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Q67 : Extending Israel's Exile?

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Q67 : Extending Israel's Exile?

Charles,

In part two of your 4-part series on Daniela, you wrote:

To suggest there is here an extension of the exile is ridiculous. Porteous, for example, intimates the seventy years had passed and Daniel was asking the Lord to end the exile. Instead of doing so, Yahweh declares the Jews must remain in exile another 490 years. This interpretation is borderline blasphemy, for God cannot go back on His word (Jer. 25:11, 12). Besides, it is an historical fact that Cyrus permitted the Jews to return to Jerusalem.

Would you reconsider that in light of Leviticus 26? Since Daniel is praying about the 70-years of exile, acknowledging that Israel deserved it and still had not repented of its sins, Leviticus 26 suggests precisely this: Israel's punishment would be multiplied seven-fold:

And if ye will not yet for all this hearken unto me, then I will punish you seven times more for your sins. (Lev. 26:18)

And if ye walk contrary unto me, and will not hearken unto me; I will bring seven times more plagues upon you according to your sins. (Lev. 26:21)

And if ye will not be reformed by me by these things, but will walk contrary unto me; Then will I also walk contrary unto you, and will punish you yet seven times for your sins. (Lev. 26:23-24)

And if ye will not for all this hearken unto me, but walk contrary unto me; Then I will walk contrary unto you also in fury; and I, even I, will chastise you seven times for your sins. (Lev. 26;27-28)

In light of that, I do not believe it is so ridiculous to believe that there is an extension of the exile. In fact, it appears to be perfectly consistent with Leviticus 26. Rather than having God go back on His word, it has God keeping the promise of Leviticus 26, "i.e., And if ye will not yet for all this hearken unto me, then I will punish you seven times more for your sins." We note that in Daniel 9:13 that "all this evil is come upon us: yet made we not our prayer before the LORD our God, that we might turn from our iniquities, and understand thy truth." Isn't this precisely the circumstance in which Leviticus 26 would come into play?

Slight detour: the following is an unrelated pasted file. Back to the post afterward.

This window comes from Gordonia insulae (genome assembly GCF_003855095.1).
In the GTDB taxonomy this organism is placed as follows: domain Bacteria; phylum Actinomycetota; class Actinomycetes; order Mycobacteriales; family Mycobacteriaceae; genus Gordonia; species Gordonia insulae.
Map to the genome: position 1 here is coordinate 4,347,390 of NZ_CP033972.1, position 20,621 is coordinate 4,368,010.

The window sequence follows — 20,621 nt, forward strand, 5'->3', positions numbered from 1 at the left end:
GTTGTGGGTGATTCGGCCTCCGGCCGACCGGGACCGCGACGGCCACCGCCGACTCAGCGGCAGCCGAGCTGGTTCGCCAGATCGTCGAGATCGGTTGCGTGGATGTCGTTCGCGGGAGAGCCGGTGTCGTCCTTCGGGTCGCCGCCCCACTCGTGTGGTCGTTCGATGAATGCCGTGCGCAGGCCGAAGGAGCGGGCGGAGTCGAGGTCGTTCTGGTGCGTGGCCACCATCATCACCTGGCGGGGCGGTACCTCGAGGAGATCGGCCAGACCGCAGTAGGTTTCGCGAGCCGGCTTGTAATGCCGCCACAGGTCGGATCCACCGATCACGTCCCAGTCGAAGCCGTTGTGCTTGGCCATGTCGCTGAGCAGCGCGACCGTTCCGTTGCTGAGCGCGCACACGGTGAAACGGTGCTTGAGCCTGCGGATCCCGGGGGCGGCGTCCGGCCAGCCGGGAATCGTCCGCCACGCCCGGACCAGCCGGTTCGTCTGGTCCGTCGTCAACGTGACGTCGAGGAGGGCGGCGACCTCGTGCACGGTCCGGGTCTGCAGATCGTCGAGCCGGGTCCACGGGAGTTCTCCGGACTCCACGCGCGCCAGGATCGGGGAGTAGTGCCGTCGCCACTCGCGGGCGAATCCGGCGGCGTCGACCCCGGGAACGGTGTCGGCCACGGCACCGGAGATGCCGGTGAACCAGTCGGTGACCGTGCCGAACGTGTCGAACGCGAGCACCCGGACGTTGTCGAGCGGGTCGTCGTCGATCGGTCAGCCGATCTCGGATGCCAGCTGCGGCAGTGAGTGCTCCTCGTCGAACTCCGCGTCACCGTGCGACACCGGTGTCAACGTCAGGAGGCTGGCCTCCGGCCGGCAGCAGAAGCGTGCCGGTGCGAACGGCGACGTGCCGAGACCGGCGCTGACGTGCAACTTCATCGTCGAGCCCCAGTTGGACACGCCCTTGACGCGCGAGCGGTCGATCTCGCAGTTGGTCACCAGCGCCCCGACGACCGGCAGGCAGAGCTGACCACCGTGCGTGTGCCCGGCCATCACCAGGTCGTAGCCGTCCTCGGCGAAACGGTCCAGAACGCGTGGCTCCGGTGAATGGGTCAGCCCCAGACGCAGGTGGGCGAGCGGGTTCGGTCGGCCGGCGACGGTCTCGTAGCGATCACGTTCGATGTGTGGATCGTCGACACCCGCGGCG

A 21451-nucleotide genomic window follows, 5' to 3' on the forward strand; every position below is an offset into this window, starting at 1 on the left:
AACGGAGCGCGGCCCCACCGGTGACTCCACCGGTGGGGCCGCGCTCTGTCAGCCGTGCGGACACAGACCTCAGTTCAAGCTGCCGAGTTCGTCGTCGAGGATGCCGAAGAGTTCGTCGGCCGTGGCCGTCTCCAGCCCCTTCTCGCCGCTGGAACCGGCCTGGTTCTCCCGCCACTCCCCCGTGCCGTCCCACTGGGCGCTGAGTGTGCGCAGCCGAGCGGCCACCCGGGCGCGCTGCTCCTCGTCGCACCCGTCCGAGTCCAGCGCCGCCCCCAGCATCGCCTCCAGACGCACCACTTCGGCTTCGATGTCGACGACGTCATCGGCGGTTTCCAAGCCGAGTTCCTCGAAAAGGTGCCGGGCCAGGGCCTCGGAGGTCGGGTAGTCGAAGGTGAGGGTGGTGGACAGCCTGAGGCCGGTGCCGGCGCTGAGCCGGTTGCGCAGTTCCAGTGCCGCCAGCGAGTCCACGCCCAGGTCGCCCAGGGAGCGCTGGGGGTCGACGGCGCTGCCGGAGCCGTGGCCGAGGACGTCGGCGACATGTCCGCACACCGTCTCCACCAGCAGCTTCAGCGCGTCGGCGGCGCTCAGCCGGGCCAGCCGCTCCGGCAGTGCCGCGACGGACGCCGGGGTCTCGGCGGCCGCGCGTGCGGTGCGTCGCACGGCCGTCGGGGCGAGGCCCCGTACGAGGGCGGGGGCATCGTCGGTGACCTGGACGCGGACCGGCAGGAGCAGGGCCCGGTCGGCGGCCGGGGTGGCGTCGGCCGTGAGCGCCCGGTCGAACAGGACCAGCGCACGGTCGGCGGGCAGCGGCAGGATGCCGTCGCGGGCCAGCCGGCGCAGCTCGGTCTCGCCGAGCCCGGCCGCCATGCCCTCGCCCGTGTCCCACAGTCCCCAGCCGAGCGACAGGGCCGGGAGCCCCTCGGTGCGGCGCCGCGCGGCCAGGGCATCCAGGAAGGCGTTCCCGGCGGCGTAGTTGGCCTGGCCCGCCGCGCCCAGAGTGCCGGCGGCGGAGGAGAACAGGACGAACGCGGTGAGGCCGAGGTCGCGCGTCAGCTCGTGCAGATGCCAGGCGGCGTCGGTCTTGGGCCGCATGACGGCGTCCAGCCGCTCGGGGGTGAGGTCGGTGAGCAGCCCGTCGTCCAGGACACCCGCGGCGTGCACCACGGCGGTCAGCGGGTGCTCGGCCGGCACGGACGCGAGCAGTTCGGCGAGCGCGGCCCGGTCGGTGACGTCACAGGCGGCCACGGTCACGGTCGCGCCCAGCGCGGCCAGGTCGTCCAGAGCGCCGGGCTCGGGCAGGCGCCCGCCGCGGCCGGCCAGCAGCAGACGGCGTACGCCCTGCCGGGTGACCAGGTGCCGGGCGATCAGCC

At the very least, suggesting an extension of the exile is neither ridiculous nor borderline blasphemy. It is probably more accurate to say it's an extension of the punishment, which is the language I prefer.

Your thoughts?


A67 : by Charles Ray

Thanks for your question about Leviticus 26 and Daniel 9. I wish all Christians would study the Bible as you do. I will get to the bottom line before I go into details.

The passages concerning the 70-year captivity are not crystal clear but secular history is (as you noted in my quote). Some 50,000 Jews returned to Israel late in the sixth century. In other words, the exile was not extended. I don’t see how we can get around that fact.

It is debatable whether or not the “seven times” expression in Lev. 26 has to do with the material coming after the expression or before it. I tend to think it concerns the passage before the expression. The transition from verse 28 to 29 is an example. Verse 28 has the “seven times” expression in it but the first word of verse 29 is “further” (NASB; “and,” KJV).

I take that arrangement to mean: “I’m going to do that seven times over, and in addition I’m going to do this.” Too, there are four verses between verse 28 and verse 33 (where the exile is first mentioned). Therefore, the “seven times” is not connected to the mentioning of the exile.

Even if we granted that the Lord did intend to extend the exile (based on Lev. 26), that statement goes up against the evidence that indicates that He did not intend to or actually extend the exile. Jeremiah (Jer. 25:11, 12; 29:10; cf. 2 Chron. 36:21) predicted that the exile would be seventy years and “the Scripture cannot be broken” (John 10:35).

Although the word “repent” is not in Daniel 9, Daniel is at least acknowledging the sins of the people. Daniel 9:20 for example: “√†confessing my sin and the sin of my people Israel√†” In Daniel 9:13 he is admitting that they have not been seeking the Lord, but now Daniel is pleading with God to end the exile in light of Jer, 25:11 and for His sake (Dan. 9:17).

I hope this is helpful.

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